Cuomo May Have Overstated the Severity of Synthetic Weed 'Health Emergencies'
Governor Andrew Cuomo on Friday issued a "health alert" about synthetic cannabinoids, saying in a statement that the drugs had "sent more than 160 patients to the hospital" in the space of a week.
"Synthetic drugs are anything but harmless," Cuomo said, "and this rash of severe health emergencies across the state is direct proof."
It sounded scary. And by Jove, there's nothing like a good drug scare to get those reportorial juices flowing. Whether it's a guy eating some other dude's face off after using bath salts (who actually wasn't on bath salts after all), the horrifying (and mostly imaginary) butt-chugging epidemic, or cat piss, reporters love a new scary drug or intoxication trend. The scarier the better.
And synthetic pot has become a favorite target for both public officials and hysteria-hungry journalists. Marketed under the monikers "K2" or "Spice" (or any number of other stupid names), products containing "synthetic cannabinoids" have been gaining popularity for at least the last decade.
But as it turns out, those headlines may have been a bit overstated.
What Cuomo called "hospitalizations" for this rash of "severe health emergencies," the New York City Health Department called "emergency department visits." That's a big difference. In an email, the department told the Voice that actually, the "majority of patients were discharged," meaning they were not, in fact, hospitalized. Only "a few" were actually admitted. In other words, the patients may have thought they were having medical emergencies when, in fact, they were not.
Common side effects of synthetic cannabinoids include anxiety and rapid heart rate. It's the kind of thing that might make you feel like you're dying, because "time is going by really really really really slow."
So a more accurate headline might have been "160 People Thought Synthetic Pot was Making Them Sick, but It Wasn't." Or "160 People Are Now Super-Double Grounded."
States have been cracking down on the sale of synthetic cannabinoids — originally created as research chemicals and never intended for human consumption — for several years. New York outlawed imitation marijuana in 2012, and the Drug Enforcement Agency added some of the most common iterations of the drugs' active ingredients to its list of prohibited chemicals in 2011. But, somehow, making these drugs illegal did not banish them from the face of the earth. Surprised?
Seton Hall Pirates Men's Basketball vs. St. John's Red Storm Men's Basketball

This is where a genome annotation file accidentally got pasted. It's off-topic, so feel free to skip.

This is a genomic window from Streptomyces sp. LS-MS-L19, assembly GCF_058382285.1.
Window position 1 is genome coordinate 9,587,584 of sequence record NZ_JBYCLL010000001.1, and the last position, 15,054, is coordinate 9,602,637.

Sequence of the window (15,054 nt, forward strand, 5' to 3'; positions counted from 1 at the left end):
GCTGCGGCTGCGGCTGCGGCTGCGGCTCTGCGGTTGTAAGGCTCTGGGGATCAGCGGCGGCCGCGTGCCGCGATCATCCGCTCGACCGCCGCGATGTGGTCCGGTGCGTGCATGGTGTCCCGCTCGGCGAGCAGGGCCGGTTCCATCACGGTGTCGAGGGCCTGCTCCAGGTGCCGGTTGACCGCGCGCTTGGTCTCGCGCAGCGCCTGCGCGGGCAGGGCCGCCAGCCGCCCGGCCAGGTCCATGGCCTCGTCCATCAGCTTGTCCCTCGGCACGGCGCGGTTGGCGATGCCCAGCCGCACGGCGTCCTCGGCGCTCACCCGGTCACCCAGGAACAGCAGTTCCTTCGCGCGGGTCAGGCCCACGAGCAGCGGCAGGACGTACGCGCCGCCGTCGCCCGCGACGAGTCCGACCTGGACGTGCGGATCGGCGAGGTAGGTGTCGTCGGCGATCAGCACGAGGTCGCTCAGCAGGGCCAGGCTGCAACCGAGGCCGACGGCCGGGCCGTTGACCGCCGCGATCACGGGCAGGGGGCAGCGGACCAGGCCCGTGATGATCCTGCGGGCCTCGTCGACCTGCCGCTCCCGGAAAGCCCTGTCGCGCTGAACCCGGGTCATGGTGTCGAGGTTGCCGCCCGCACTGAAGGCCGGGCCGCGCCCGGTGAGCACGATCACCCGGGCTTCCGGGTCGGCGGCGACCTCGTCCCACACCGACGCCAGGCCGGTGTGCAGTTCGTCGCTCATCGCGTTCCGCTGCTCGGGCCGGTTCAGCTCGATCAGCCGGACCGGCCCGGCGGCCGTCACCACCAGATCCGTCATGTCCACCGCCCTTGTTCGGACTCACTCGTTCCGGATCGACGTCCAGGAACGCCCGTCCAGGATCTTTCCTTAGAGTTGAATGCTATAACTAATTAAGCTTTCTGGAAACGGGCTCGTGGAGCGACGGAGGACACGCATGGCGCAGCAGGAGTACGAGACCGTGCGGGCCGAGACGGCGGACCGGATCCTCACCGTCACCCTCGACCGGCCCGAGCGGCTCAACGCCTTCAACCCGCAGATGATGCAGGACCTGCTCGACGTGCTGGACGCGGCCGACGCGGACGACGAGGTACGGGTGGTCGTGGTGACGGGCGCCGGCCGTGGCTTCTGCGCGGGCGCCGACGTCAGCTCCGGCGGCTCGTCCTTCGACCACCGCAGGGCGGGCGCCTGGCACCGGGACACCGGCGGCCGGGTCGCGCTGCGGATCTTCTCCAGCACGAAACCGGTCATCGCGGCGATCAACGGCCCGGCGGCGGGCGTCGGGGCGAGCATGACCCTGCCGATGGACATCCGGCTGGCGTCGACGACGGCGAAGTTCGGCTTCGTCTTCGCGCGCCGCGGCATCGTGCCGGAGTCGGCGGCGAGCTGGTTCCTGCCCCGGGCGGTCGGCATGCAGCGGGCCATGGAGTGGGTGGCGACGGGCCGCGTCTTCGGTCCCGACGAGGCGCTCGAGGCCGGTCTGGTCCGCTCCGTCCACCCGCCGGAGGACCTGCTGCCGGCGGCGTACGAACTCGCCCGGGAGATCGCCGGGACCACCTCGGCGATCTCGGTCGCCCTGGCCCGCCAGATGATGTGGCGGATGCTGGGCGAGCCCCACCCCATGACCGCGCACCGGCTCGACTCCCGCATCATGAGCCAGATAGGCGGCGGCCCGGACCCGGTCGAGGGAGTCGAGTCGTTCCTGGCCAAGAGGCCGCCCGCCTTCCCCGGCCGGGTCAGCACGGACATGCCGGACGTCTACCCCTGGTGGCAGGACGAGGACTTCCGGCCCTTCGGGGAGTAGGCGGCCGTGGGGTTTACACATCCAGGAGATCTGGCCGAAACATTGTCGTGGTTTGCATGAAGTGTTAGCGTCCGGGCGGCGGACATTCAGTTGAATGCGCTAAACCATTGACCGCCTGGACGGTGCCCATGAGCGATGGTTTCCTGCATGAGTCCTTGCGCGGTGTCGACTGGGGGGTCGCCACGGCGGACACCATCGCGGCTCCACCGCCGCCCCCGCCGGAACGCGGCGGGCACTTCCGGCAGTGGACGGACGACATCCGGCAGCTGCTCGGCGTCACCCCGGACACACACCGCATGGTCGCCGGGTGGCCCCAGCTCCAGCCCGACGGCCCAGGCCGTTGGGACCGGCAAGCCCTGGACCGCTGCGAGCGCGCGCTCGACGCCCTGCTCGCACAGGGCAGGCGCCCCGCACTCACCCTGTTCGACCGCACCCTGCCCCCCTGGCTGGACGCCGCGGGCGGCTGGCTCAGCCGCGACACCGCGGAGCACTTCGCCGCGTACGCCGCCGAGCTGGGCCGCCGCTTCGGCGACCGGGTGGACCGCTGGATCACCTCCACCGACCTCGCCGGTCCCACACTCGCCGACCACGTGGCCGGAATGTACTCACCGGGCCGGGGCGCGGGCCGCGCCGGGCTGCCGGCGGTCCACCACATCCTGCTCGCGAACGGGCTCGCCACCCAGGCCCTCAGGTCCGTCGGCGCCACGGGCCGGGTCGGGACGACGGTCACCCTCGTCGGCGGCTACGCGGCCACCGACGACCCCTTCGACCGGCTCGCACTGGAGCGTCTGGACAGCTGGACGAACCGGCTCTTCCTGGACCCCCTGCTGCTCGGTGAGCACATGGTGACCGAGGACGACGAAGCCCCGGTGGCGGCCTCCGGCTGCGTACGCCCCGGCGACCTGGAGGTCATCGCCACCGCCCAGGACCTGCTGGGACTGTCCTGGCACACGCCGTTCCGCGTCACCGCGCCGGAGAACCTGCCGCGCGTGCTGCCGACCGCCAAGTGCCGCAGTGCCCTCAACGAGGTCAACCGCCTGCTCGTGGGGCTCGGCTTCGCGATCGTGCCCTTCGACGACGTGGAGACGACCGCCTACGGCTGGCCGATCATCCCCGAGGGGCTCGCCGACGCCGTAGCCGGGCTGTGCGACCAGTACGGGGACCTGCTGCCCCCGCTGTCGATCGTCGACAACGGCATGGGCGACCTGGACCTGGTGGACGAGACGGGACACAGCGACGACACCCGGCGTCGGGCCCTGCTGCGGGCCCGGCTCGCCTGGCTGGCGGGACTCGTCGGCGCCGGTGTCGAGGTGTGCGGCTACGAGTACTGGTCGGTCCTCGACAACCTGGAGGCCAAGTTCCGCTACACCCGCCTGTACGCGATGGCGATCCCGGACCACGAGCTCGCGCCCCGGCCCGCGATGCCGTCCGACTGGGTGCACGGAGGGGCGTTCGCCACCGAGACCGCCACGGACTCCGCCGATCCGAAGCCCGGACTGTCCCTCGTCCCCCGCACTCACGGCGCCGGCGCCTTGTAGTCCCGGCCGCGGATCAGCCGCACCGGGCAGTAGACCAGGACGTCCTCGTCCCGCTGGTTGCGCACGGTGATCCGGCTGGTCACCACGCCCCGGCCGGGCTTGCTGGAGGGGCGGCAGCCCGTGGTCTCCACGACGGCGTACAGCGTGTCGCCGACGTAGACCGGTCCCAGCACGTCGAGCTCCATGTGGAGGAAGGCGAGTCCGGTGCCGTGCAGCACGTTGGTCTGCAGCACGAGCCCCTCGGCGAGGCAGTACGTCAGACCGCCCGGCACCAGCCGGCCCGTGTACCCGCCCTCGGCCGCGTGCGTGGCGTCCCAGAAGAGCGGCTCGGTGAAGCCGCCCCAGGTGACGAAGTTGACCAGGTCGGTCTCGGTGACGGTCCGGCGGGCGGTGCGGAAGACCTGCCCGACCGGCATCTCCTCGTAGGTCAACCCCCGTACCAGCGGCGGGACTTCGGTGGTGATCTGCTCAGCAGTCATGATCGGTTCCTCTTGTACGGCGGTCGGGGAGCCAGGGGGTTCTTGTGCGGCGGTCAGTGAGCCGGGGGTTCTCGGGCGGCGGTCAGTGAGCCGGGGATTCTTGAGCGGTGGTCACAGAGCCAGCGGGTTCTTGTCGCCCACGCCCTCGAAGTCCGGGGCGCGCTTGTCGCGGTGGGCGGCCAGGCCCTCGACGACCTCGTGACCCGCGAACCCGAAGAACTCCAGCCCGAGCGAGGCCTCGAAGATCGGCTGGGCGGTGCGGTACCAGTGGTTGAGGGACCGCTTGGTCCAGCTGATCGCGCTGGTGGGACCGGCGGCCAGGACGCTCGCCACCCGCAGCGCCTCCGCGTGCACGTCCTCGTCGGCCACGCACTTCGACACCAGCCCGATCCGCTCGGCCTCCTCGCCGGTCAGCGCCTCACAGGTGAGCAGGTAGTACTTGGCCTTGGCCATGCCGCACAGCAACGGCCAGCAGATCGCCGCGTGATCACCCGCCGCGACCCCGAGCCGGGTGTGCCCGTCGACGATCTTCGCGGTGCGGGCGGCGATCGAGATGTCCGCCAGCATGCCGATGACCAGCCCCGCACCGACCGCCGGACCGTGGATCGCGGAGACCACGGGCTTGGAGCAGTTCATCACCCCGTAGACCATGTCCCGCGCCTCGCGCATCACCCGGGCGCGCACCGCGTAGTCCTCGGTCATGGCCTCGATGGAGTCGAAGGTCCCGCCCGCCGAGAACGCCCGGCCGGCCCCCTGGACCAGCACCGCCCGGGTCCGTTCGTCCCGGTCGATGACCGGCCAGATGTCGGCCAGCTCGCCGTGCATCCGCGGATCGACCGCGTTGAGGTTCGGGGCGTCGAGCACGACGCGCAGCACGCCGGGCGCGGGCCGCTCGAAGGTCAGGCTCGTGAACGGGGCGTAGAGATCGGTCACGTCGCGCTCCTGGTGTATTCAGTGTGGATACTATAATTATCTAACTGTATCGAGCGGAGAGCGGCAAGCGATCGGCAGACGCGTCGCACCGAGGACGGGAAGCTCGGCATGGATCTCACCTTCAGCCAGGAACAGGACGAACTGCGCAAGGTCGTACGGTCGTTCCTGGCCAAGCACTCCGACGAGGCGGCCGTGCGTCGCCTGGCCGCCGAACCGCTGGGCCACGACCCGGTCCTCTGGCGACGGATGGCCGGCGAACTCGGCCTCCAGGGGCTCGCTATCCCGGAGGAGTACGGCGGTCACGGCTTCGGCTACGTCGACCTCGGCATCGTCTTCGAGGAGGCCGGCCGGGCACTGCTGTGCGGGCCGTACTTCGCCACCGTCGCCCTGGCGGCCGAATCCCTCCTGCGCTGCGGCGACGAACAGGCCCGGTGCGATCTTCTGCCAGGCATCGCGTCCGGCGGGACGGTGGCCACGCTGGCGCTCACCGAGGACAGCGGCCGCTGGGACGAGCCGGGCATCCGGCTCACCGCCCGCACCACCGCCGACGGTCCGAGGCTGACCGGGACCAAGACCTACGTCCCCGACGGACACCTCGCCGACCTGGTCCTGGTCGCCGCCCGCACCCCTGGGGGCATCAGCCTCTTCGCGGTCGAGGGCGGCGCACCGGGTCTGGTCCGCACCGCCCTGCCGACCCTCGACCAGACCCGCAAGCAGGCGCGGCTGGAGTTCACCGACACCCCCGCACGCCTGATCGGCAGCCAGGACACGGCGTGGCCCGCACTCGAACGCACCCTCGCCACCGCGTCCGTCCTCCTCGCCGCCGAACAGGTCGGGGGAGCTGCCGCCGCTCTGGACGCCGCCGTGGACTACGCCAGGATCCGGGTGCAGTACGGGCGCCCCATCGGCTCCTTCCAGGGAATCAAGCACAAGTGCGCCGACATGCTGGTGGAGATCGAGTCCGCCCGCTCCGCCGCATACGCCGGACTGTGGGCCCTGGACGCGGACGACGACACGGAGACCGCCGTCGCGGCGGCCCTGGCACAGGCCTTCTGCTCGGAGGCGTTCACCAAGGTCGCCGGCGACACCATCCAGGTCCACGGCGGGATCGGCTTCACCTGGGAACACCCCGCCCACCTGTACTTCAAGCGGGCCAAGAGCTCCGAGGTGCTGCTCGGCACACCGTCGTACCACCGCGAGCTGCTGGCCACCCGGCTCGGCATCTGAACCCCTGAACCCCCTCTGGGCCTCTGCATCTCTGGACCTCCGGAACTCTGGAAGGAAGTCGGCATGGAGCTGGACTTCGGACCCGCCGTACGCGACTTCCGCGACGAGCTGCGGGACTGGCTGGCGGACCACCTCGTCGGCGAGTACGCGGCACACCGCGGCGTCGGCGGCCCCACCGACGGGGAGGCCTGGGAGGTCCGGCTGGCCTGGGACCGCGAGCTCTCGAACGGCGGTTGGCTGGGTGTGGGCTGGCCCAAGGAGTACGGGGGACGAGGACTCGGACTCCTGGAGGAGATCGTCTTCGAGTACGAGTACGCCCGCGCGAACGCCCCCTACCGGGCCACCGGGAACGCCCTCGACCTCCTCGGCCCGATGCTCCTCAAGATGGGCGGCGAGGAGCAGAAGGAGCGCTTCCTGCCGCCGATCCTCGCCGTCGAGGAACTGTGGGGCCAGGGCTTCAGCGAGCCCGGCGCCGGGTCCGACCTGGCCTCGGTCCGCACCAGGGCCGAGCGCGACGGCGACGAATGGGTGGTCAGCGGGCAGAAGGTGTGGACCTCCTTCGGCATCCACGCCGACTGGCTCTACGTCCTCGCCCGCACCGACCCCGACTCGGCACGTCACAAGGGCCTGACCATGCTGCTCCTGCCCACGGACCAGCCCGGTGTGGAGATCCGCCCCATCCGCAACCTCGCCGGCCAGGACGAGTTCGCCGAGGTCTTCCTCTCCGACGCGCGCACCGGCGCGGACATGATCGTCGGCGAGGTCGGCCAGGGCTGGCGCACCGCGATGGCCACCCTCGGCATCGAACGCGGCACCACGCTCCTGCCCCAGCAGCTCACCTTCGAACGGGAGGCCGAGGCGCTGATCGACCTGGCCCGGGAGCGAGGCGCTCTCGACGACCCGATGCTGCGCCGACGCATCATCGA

TicketsSun., Jan. 22, 12:00pm
New York Rangers vs. Los Angeles Kings
TicketsMon., Jan. 23, 7:00pm
Brooklyn Nets vs. San Antonio Spurs
TicketsMon., Jan. 23, 7:30pm
New Jersey Devils vs. Los Angeles Kings
TicketsTue., Jan. 24, 7:00pm
Hopefully it goes without saying that synthetic pot is lame and you shouldn't do it (and also stay in school, kids). There have been some serious medical problems and even a death linked to the drug in other areas.
There is no telling what's included in the stuff. It's literally a bunch of ground-up herbs sprayed with various chemicals that are structurally similar to, but definitely are not, tetrahydrocannabinol, or THC, the active chemical found in cannabis.
Prior to being banned, most brands of Spice were using then-legal compounds JWH-018 and JWH-073 — two cannabinoids developed in the 1990s for medical research. But as the government has gone after those "original" synthetics, shady manufacturers have started sticking all manner of nasty shit into their mixtures. And even the original chemicals have never been tested for human consumption. Even the man who created the most widely used variety of synthetic weed, Clemson University researcher John W. Hoffman, has urged people not to smoke the stuff. And he probably knows best. He created the compounds for entirely different purposes, to help learn more about conditions like osteoporosis. (Hoffman was bummed when the chemicals he created became popular as recreational drugs, and he has since called for the legalization of marijuana.)
Spice also reportedly tastes like ass and doesn't get you all that high, per some Gothamist staffers who tried it a few years ago.
And let's be honest...this is New York City. If you can't find actual weed here, you need to get out more. And the only thing good ol' fashioned cannabis leads to, as we know, is rampant necking at the local soda fountain and/or jazz dancing. Also probably communism.
Get the ICYMI: Today's Top Stories Newsletter Our daily newsletter delivers quick clicks to keep you in the know
Catch up on the day's news and stay informed with our daily digest of the most popular news, music, food and arts stories in New York, delivered to your inbox.